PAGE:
wished to say a very few words. If he had expected, that the right hon. the Chancellor of the Exchequer would have entered so largely into the question of finance, he should have come down to the House furnished with the papers which had been quoted by his right hon. Friend, the Member for Tamworth, in the debate of Friday last. But he had left the House early in the evening under the impression that Ministers were anxious to go at once into the committee 1298 of supply, and that therefore all debate would be avoided. He would now merely allude to one point which had been mentioned by the right hon. the Chancellor of the Exchequer. That right hon. Gentleman had, as he understood, for he was not in the House at the time, stated, that the statement of his right hon. Friend, the Member for Tamworth, as to the reduction of 20,000,00l. in the national debt was erroneous. He (Mr. Goulburn) could confirm that statement in every particular, and not on his own authority either, for in 1831 Mr. Spring Rice made a statement of what had been the amount of the national debt at the time of the Duke of Wellington's entering into office, and also at the time of his leaving it. According to that statement, the Duke, on entering office, found the capital of the debt to amount to 777,000,000l., and on leaving it the amount was only 757,000,000l., while the interest was, during the same period, reduced from 25,000,000l. to 24,000,000l. The right hon. the Chancellor of the Exchequer had said, that his right hon. Friend had no right to take credit for the reduction of the capital, seeing that it had been effected by the creation of terminable annuities. That might be true if the capital only had been reduced, but the fact was, that the interest had also been reduced, although the direct tendency of the creation of the terminable annuities must have been to cause its increase. Under these circumstances, he thought the House would agree with him, that his right hon. Friend had acted quite fairly in taking credit for a reduction of the national debt effected during the time he had held office.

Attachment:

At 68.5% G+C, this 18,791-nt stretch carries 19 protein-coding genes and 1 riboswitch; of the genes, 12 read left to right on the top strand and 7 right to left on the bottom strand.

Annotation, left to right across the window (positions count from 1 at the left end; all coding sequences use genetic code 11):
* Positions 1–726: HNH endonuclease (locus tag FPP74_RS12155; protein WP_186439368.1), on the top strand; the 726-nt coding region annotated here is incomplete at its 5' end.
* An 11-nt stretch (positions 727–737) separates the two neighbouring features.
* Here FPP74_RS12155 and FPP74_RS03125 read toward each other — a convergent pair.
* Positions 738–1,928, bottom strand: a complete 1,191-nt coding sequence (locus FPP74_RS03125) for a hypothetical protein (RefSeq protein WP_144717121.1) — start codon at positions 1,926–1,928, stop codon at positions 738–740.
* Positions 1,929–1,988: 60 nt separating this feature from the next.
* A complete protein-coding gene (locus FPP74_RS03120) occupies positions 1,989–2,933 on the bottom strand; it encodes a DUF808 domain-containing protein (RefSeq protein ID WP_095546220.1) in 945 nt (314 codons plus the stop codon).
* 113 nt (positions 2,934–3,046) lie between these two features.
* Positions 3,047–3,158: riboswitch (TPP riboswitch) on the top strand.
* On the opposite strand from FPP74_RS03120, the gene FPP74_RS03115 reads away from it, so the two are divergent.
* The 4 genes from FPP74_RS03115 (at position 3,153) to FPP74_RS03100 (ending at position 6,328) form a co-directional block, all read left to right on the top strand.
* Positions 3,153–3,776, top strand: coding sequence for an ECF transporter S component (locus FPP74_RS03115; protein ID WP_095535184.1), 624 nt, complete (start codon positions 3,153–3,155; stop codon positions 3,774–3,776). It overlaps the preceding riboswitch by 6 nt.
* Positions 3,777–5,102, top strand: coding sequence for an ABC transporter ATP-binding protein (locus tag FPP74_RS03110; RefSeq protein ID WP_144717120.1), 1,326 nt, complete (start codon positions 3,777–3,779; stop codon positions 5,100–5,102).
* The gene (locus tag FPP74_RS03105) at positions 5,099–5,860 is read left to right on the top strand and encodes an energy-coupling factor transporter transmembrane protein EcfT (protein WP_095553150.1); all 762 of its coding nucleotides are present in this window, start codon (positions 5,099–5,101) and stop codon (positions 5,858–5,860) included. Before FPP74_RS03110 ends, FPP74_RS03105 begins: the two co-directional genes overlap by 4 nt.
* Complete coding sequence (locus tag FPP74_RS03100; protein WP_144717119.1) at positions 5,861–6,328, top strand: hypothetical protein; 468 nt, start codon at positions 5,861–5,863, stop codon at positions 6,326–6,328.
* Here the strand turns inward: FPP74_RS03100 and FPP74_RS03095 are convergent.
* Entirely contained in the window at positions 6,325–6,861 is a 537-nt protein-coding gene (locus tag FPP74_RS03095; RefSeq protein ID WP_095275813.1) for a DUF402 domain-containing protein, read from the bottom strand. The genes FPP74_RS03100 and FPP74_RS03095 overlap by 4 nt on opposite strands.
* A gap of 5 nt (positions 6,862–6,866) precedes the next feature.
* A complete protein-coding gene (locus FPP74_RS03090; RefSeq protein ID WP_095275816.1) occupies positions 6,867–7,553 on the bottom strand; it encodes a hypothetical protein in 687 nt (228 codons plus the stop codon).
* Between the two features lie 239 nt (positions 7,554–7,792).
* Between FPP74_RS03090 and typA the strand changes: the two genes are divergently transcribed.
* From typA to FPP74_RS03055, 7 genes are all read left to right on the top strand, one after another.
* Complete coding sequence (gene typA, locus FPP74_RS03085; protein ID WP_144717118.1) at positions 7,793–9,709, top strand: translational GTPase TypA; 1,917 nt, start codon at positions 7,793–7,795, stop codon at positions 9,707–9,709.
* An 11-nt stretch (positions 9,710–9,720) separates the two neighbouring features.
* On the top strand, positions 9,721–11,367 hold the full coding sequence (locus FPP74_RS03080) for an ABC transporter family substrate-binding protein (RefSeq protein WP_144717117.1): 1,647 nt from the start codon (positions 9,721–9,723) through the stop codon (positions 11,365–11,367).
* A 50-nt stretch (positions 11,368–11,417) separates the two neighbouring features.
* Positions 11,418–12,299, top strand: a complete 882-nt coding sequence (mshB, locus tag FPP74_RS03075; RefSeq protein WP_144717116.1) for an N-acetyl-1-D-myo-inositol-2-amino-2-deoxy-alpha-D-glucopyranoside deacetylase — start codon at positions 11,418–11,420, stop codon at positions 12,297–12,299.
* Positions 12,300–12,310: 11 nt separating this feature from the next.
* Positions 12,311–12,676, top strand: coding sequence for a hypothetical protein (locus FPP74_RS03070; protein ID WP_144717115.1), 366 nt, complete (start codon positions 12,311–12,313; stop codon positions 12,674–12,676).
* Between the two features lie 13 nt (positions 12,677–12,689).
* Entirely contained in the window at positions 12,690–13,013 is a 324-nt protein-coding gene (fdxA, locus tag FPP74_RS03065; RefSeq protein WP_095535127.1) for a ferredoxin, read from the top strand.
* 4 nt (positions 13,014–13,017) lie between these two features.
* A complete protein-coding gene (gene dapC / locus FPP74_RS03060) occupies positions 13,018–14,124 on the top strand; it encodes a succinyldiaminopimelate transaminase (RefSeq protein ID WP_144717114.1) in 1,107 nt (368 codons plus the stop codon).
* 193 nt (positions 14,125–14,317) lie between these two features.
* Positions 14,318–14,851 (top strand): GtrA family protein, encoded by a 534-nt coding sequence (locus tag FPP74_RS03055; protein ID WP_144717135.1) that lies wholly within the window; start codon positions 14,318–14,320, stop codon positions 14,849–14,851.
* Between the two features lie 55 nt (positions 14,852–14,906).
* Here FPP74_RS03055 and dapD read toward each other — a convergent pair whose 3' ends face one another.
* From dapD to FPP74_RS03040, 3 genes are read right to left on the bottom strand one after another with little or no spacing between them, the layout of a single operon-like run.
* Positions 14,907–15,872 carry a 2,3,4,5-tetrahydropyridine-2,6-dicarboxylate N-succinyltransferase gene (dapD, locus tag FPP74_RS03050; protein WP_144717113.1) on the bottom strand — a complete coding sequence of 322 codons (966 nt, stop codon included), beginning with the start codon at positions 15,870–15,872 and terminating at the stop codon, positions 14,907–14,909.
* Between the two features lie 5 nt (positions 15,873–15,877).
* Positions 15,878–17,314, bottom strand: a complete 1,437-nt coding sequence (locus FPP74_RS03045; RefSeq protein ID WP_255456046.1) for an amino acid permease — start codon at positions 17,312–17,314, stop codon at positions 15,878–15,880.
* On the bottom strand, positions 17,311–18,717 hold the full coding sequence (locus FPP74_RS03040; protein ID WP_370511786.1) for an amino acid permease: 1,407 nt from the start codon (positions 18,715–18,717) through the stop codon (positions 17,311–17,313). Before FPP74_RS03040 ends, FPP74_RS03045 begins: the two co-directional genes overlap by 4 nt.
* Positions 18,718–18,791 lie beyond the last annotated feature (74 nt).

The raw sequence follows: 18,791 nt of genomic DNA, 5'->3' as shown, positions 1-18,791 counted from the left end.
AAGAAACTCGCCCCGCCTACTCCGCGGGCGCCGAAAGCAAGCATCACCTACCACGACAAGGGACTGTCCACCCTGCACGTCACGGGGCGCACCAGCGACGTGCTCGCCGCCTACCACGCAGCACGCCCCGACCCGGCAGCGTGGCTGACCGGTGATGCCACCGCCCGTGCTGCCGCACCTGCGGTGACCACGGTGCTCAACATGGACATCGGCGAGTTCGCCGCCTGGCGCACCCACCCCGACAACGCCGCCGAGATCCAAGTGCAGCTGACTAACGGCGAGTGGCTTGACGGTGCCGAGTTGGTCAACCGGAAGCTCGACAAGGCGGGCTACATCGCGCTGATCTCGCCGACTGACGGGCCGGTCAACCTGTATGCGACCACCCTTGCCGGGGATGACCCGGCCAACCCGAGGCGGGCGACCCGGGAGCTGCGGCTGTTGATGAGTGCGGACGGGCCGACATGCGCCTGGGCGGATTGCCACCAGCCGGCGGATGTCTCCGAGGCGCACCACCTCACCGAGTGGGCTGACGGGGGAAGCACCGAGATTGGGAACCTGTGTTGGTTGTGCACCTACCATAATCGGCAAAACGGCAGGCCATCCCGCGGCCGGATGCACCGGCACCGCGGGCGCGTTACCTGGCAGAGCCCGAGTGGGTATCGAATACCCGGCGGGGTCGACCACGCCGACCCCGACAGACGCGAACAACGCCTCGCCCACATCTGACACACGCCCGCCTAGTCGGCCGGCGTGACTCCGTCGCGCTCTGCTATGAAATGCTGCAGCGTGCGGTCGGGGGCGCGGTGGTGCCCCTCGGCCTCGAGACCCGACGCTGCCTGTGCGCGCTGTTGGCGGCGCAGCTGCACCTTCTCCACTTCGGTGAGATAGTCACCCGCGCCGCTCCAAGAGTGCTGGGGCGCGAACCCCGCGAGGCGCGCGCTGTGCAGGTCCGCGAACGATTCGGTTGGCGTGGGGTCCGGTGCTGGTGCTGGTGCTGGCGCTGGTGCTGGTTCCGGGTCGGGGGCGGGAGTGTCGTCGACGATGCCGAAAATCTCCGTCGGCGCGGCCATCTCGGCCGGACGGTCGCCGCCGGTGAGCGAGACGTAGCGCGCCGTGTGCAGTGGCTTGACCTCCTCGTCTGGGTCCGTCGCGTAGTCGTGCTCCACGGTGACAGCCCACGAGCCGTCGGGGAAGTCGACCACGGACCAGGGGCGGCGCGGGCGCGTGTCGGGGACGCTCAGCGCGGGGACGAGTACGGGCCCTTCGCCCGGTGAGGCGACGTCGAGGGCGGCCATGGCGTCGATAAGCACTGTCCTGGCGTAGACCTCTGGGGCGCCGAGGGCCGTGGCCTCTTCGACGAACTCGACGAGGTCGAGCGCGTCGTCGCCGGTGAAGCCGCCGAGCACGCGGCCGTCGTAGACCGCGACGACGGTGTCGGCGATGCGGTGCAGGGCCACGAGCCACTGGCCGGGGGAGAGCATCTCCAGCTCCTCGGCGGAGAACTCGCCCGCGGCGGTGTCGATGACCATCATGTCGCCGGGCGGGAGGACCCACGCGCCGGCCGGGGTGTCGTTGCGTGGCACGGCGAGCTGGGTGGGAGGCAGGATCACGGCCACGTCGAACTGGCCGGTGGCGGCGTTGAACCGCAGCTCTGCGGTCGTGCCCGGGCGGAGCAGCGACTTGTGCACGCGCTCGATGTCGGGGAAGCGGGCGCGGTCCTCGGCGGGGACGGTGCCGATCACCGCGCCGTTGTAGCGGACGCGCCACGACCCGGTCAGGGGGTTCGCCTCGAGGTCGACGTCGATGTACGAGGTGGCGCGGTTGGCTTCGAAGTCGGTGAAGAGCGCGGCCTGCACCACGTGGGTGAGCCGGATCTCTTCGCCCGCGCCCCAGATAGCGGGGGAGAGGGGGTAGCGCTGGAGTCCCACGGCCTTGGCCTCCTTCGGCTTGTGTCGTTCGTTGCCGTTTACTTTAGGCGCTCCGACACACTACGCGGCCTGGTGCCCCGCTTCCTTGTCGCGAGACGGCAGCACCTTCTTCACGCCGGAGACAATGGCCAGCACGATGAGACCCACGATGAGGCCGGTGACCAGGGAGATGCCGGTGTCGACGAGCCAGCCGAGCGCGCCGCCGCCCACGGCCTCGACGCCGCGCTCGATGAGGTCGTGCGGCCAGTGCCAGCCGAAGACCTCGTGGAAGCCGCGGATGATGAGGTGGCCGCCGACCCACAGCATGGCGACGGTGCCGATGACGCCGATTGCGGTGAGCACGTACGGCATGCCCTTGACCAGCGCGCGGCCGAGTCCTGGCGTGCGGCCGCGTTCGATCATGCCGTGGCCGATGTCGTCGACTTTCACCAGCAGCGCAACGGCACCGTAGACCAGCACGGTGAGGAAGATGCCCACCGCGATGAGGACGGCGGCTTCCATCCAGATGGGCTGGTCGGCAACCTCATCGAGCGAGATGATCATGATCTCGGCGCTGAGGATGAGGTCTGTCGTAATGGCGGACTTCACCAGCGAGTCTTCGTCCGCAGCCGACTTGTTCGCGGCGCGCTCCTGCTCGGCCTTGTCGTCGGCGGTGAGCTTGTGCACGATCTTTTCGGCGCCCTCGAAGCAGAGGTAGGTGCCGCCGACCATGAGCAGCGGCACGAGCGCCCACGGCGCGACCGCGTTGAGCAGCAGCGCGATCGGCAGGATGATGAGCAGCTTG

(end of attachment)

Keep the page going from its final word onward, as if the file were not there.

§ Sir De Lacy Evans